Given the University has agreed to run the course in-person next year, it appears arguments about flexibility, accessibility, and digital engagement were not sufficient to justify switching the course online next year. We agree. Further, unless and until something significantly changes, the arguments remain unpersuasive even past 2023. There is no reason why the University should not commit to the in-person course for future years. Moreover, if the time comes to consider switching the course, the University must consult those who are most directly impacted by the decision — students.

It would be remiss not to mention the question of cost. The two largest online providers of PLT are LeoCussen and the College of Law. The current Tasmanian course, which includes the mandatory work experience element, costs approximately $14,500. LeoCussen offers its online course for almost $10,800 and a ‘face to face’ course consisting of two days in-person and one day a week online for about $11,500. The College of Law course, which is purely online, is about $11,200, including the legally required work experience element. The College of Law course was the one which was suggested to be the provider of the new course. So the difference between the current course and the online one would be $3,300.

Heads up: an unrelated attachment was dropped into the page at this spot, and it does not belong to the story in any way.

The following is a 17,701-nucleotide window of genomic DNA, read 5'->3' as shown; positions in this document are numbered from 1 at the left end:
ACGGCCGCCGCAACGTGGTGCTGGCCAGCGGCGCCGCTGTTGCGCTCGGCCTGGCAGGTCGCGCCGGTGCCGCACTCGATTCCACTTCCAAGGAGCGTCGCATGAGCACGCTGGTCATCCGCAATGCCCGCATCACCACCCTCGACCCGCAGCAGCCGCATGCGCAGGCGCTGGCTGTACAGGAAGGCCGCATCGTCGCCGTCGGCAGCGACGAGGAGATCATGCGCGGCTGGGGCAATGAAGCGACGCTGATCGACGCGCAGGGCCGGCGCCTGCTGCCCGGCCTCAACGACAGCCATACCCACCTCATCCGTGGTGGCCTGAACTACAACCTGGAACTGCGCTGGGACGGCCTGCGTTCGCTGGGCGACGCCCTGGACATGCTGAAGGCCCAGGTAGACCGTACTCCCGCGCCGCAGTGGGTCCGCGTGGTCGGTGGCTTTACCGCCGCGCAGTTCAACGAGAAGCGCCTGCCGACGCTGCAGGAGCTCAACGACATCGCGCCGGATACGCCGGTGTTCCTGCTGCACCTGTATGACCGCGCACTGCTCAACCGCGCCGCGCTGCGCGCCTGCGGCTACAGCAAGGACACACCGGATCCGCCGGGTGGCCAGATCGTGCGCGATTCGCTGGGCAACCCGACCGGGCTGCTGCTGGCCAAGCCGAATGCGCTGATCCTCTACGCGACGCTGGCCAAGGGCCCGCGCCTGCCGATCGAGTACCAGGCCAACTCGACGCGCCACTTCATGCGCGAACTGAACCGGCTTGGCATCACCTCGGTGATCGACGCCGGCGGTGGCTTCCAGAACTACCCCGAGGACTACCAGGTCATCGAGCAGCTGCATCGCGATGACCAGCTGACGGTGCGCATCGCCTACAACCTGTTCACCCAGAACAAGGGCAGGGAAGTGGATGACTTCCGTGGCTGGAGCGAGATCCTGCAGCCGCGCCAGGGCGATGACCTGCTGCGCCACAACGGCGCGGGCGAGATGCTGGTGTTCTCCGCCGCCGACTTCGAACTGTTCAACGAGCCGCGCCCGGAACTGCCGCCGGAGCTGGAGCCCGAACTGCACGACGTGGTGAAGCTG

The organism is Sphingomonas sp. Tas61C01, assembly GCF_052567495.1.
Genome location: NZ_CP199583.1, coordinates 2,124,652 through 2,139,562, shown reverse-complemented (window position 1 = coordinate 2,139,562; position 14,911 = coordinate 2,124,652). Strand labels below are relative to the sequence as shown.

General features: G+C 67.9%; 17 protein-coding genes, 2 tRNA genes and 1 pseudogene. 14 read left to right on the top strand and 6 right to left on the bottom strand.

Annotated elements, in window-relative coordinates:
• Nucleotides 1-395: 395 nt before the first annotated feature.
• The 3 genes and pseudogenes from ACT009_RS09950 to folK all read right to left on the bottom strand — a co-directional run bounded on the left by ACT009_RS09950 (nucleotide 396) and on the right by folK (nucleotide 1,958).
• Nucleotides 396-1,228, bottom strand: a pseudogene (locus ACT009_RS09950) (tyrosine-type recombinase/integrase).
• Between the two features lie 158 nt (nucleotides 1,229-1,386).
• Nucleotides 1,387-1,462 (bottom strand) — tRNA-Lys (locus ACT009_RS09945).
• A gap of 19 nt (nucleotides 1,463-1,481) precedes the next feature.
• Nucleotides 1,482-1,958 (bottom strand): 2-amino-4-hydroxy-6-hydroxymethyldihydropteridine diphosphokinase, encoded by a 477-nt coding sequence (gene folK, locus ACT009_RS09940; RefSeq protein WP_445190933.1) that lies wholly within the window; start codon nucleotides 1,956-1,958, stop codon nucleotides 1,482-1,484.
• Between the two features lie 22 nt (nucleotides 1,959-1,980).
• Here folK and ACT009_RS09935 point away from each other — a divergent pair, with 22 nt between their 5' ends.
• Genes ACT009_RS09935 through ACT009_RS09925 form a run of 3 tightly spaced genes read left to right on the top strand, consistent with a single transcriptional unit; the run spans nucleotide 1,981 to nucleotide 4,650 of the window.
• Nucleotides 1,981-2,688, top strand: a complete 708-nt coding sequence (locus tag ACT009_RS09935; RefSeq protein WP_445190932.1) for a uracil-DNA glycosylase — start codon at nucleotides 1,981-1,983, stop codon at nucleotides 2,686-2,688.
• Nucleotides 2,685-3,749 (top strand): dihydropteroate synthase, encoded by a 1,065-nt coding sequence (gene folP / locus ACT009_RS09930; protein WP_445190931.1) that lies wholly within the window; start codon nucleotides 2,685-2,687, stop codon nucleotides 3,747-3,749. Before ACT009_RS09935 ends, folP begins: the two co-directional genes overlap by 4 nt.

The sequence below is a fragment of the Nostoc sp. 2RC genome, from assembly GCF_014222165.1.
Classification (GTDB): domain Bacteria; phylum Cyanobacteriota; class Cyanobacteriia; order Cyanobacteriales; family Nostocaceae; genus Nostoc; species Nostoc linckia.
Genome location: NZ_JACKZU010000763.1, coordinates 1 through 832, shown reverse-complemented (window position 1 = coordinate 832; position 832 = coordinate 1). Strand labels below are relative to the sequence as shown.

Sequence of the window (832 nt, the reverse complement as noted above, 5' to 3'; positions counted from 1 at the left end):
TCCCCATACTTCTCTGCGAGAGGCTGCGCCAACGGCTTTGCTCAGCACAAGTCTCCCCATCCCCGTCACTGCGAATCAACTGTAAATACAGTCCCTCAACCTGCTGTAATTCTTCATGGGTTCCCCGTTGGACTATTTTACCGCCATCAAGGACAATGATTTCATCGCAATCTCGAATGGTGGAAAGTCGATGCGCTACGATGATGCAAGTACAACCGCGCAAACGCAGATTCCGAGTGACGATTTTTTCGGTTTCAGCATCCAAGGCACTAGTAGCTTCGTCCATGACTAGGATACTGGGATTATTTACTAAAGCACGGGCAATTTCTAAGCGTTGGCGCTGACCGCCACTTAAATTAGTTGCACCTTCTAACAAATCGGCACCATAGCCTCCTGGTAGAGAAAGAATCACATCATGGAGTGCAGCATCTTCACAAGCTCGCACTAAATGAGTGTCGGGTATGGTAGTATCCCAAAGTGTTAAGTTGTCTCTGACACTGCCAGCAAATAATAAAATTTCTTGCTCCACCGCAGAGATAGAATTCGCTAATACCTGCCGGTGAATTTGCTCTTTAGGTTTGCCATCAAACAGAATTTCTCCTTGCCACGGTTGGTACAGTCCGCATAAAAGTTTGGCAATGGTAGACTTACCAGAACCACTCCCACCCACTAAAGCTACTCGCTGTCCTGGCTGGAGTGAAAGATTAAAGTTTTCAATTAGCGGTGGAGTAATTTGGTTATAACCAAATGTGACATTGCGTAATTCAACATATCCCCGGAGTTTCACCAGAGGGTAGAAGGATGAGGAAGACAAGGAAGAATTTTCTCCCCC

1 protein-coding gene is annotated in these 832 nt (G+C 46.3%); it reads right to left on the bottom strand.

For that $3,300, students are getting an education delivered by legal and judicial professionals. They are meeting and interacting with the Tasmanian legal community, including law firms. They are getting to know potential employers and demonstrate their abilities. They are actually experiencing, in-person, how legal work is performed. That is, the practical legal training is providing real-life experience of how the law practically operates. They are getting employment opportunities which are highly likely to result in jobs.

The University’s unilateral decision-making confuses us and increases uncertainty around future pathways into the law. It minimises students who wish to practice law in Tasmania. Crucially, it is not just the decision but the lack of communication around the decision which has made it so difficult to understand. It undermines the legal education in this state incredibly.


Concerned students.